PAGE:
School Board Chooses New Design for New Engineering and Science Building

On Tuesday, April 25, the school board revisited the controversial topic of the new DHS Engineering and Science (E&S) building. In a 4-1 vote, the board approved a new design for the E&S building, adding a third story with additional Hub space for students.


The newly approved design comes on the heels of a decision made earlier this year to modify to building’s original three-story design to a two-story option. This decision drew backlash from DHS parents, students, and teachers, many of whom remain concerned about the anticipated population growth at the high school.


Due to the outcry, the school board members revisited the issue to determine if their original decision was the best for the high school and community. To get a better understanding of how the E&S building would affect DHS, several board members spent a whole day at the campus. During their visit, board members gained insight into what it was like for science teachers to share classrooms. They also visited the HUB during students’ Gael periods and witnessed the growing need for more spaces where students can access tutors and other resources.


When describing her visit, School Board President Megan Rouse commented  that while most of DHS’s campus felt like it had “room to breathe the HUB was a totally different scene.”  


“It was packed with students and I heard that many more students would go only if they could fit,” she continued. “The HUB [is]  doing [sic] it’s job to support the GAEL period but it could do more if it had more room. The campus has a need for more common space, even at the capacity today.”


In response to Ms. Rouse’s concerns, superintendent Dr. Leslie Boozer and DHS staff presented a new E&S Building design, with a redesigned third floor. The new design is half HUB space and half class space. Although this design does not have as much classroom space as the  original three-story plan, it will have five more classroom spaces than the two-story building option.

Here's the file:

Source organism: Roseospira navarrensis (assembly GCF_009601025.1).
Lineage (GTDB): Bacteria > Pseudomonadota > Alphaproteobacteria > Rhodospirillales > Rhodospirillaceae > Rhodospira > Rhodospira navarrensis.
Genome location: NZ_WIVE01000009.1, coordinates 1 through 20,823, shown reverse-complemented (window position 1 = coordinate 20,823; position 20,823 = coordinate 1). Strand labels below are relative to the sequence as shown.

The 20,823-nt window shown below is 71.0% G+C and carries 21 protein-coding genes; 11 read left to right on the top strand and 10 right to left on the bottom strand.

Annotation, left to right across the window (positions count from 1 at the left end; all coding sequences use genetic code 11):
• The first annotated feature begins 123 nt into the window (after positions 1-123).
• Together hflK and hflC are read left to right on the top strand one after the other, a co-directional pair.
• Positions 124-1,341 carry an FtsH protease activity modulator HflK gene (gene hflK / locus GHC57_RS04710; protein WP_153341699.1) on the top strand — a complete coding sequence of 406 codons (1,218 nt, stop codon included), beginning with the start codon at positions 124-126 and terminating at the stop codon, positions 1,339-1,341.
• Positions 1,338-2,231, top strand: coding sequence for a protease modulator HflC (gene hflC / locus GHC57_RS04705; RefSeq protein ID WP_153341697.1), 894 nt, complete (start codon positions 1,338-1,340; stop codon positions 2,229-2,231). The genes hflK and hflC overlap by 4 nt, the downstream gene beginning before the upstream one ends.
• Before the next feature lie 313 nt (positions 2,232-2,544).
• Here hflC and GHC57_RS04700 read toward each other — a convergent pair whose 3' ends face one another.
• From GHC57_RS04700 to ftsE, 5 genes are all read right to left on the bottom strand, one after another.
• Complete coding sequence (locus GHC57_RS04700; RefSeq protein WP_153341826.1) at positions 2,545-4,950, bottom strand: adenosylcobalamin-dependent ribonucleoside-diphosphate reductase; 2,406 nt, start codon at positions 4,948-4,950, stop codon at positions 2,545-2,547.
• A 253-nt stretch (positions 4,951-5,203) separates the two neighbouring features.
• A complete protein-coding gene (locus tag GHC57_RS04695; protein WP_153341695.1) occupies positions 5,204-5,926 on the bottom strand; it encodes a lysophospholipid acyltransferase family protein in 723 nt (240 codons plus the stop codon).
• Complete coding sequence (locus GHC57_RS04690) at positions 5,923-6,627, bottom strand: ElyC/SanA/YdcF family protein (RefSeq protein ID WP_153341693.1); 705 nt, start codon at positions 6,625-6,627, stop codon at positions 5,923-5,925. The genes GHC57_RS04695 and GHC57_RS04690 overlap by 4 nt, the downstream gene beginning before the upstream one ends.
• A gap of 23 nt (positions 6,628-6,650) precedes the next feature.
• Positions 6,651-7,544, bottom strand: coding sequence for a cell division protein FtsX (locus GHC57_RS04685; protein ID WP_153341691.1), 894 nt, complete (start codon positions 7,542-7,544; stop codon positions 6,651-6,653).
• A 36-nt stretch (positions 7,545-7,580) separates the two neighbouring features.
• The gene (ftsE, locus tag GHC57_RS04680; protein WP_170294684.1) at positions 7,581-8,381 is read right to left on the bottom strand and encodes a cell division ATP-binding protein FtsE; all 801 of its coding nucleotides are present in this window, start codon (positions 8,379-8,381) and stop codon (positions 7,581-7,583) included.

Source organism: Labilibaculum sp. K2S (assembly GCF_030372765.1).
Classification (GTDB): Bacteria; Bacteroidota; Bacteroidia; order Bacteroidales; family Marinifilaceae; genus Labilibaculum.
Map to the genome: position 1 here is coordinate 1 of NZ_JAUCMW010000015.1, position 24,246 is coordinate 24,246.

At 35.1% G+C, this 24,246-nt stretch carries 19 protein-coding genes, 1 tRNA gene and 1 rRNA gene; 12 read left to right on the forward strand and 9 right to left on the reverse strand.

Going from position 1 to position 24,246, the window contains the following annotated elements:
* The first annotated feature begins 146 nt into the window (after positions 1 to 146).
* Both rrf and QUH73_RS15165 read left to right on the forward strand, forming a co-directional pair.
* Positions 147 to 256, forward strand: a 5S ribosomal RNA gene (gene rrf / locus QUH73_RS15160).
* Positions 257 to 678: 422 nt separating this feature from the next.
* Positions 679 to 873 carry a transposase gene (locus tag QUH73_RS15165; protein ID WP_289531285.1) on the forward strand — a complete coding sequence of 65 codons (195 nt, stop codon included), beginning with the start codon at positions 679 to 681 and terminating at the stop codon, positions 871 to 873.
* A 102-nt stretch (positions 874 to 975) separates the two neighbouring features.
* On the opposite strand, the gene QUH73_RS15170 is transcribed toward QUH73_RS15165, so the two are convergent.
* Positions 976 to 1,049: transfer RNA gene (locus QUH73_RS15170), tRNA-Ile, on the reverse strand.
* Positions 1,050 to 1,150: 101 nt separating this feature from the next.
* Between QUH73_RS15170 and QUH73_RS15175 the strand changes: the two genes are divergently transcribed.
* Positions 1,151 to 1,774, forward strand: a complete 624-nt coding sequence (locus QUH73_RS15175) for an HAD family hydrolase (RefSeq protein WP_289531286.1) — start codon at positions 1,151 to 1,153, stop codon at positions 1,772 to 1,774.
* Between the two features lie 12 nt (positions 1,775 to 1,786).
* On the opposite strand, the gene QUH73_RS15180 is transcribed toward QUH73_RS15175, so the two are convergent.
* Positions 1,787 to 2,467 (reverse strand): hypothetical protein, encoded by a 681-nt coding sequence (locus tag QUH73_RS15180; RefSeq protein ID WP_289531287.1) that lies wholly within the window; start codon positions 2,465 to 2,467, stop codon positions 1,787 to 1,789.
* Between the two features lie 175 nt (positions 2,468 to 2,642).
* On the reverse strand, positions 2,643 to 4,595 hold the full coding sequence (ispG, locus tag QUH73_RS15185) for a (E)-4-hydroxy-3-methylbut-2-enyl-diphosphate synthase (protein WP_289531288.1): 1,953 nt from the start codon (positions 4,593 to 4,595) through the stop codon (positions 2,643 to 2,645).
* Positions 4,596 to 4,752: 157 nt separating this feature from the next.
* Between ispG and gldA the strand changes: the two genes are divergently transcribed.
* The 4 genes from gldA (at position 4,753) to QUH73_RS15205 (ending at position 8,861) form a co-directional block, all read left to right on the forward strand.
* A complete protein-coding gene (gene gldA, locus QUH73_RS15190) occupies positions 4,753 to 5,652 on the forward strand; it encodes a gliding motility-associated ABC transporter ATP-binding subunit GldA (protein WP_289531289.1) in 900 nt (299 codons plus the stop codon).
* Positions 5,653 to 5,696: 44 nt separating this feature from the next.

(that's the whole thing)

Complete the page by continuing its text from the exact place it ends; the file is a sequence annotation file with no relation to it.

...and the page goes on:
The approval of the new third-story design has drawn a positive reaction from teachers and parents at DHS.


The DHS Biomedical Academy coordinator  Mrs. Julianne Sundstrom thanked the board for the  new decision, calling the redesign “an intelligent and forward-thinking solution to our overcrowding challenges and program needs.”

Many students who spoke out against the two-story building decision were also happy with the outcome.


“I definitely think the school made the right choice by reverting the engineering building to three stories because jobs in engineering have become increasingly popular,” said Nile Desta, a freshman in the Intro to Engineering Design (IED) class taught by Mr. Adam Brown.  “I think it is important for the school to have resources available for students who are pursuing a career in this field.”


Older students who have experienced Gael period found the new HUB space one of the building’s most positive attributes, noting that it will help relieve the crowding and provide a quiet environment in both the library and new HUB space.


Despite the positive reaction from DHS students and teachers, not everyone in the wider community had a positive reaction to the board’s choice to reopen their decision. Several parents and homeowners from East Dublin who spoke against the new three story design at the board meeting protested the fact that the decision was even being reopened. Many cited fears that the new building would be used to divert funds from the proposed second high school in East Dublin.


Ms. Rouse, however, continues to stress that the E&S Building “is not connected to the future high school, and it does not impact our commitment and progress towards that.”